Science leaders lament ‘insufficient progress’ on tackling bullying

Top researchers call for universities and funders to sign up to new set of principles to stamp out harassment

August 6, 2020
Two people in lab
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Some of the UK’s leading scientists have called on universities and funders to sign up to a new set of principles that they say will stamp out bullying and harassment in research amid concern about the “insufficient progress” made to date.

The seven principles, set out in a letter published online by Times Higher Education, include requiring institutions and funders to publish annual statistics on complaints about bullying, harassment and discrimination, and the adoption of sector-wide standards on sanctions that funders can apply when individuals or organisations fall short.

The signatories to the letter, in a personal capacity, include Jackie Hunter, the former chief executive of the Biotechnology and Biological Sciences Research Council; Sir Robert Lechler, president of the Academy of Medical Sciences; and Ruth McKernan, the former chief executive of Innovate UK.

In the letter, they say that recently “a number of specific incidents, reports and surveys have shown that bullying and harassment are widespread in the research and innovation culture of the UK”.

“This is unacceptable – it damages individual lives, stifles outstanding research and hinders innovation,” the letter says. “The need for change has been highlighted numerous times in the past 20 years, but insufficient progress has been made.”

The signatories call for institutional heads to lead by example by signing up to the principles, which also include:

  • Creating a single way of reporting harassment within an institution, or improving communication across offices, to allow patterns of behaviour to be identified
  • Ensuring that all supervisors undertake regular and accredited training in issues such as equality and diversity, and
  • Understanding how research incentives contribute to stress, competition and insecurity.

The letter says adopting its principles would “empower individuals to speak up, protect alleged perpetrators against malicious accusations and enable institutions and funders to together develop processes that are fair and transparent”.

UK Research and Innovation, the country’s funding umbrella body, set out plans for tackling bullying earlier this year, requiring institutions to have training and guidance in place and allowing – when problems occur – for suspension of funding until remedial action can be taken.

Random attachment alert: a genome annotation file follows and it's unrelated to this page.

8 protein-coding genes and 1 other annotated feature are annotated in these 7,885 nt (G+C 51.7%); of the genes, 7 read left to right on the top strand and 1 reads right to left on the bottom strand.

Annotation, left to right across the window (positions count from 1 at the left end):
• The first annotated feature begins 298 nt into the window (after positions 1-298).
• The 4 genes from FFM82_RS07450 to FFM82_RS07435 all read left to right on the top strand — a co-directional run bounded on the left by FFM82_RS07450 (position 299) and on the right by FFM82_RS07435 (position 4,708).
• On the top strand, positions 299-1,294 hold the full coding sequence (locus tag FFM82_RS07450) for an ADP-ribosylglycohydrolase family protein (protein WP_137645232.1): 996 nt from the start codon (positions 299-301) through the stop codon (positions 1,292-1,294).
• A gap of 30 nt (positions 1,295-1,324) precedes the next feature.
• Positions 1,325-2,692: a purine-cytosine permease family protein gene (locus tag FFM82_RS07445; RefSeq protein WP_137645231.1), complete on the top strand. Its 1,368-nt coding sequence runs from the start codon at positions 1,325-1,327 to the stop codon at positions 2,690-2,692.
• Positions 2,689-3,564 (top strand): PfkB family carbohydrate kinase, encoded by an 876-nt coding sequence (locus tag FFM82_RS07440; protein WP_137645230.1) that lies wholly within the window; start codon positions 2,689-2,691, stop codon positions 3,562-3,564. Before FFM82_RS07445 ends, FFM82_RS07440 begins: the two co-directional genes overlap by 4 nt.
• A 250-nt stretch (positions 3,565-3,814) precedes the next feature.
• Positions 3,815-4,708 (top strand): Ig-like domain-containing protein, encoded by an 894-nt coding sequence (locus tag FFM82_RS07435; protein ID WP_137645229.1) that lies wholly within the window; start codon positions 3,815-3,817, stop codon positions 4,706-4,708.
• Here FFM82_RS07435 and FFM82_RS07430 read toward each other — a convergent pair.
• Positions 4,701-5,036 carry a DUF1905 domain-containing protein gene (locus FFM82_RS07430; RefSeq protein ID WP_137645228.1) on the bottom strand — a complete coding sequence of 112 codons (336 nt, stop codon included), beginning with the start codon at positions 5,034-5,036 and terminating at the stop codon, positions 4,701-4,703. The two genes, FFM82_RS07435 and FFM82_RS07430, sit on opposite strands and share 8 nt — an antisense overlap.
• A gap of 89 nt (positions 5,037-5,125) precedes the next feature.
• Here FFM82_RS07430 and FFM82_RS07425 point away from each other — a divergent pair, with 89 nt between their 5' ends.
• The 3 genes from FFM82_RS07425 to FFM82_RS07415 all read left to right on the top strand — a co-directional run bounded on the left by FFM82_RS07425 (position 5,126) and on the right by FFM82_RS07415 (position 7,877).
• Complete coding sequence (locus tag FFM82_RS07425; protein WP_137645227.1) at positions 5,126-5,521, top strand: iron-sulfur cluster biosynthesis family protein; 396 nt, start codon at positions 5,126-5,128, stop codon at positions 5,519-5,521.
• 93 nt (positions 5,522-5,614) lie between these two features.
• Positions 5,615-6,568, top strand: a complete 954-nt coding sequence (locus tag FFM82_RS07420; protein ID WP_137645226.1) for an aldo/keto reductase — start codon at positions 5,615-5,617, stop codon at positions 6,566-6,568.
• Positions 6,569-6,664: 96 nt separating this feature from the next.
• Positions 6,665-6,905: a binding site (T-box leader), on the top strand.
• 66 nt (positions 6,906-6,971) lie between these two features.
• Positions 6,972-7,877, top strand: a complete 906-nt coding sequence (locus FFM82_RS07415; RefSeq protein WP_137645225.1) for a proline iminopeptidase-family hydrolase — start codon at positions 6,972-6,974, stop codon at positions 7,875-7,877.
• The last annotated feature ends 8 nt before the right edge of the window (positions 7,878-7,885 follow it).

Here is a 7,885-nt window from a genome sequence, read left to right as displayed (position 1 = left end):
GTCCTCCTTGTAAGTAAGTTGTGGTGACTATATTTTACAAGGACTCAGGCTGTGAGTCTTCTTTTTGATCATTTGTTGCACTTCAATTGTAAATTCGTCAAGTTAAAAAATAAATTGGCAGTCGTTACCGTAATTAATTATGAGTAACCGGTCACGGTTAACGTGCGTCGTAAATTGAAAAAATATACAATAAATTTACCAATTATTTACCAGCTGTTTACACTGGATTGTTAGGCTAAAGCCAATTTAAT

Professor Hunter told THE that there was an urgent need for “more action” on tackling harassment, and a “real opportunity” with Dame Ottoline Leyser’s appointment as UKRI’s new chief executive.

“Although there are a lot of nice words about having a good research culture, we’ve got to see some way of holding people accountable to make sure that happens,” Professor Hunter said.

Another signatory, Sara Rankin, professor of leukocyte and stem cell biology at Imperial College London, said the principles were born out of “frustration that things are still not changing, despite decades of work”.

“People can see there is little consequence to behaving badly,” she said. “But these are simple actions institutions can do; why wouldn’t you sign up?”

A UKRI spokesman said there was “no place for bullying and harassment” in research and that all recipients of its funding “must have robust systems in place for preventing and addressing” misconduct.

“We welcome additional ideas for how to tackle this important issue and will consider the recommendations made by the group as part of our ongoing work in this area,” he said.

anna.mckie@timeshighereducation.com

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Reader's comments (2)

It's all well and good, no doubt mostly focused on academics being bullied by other academics, but what about the other staff academics bully by 'punching-down' on? Technical staff as especially vulnerable to this, especially when academics, and the academic unions, close ranks to 'protect' one of their own.
There is also a very important issue of academics being bullied by Management. I sometimes act as a lay representative of such academics at the Employment Tribunal. I would like to contribute to developing of the new policy by providing the evdience of this type of bullying.

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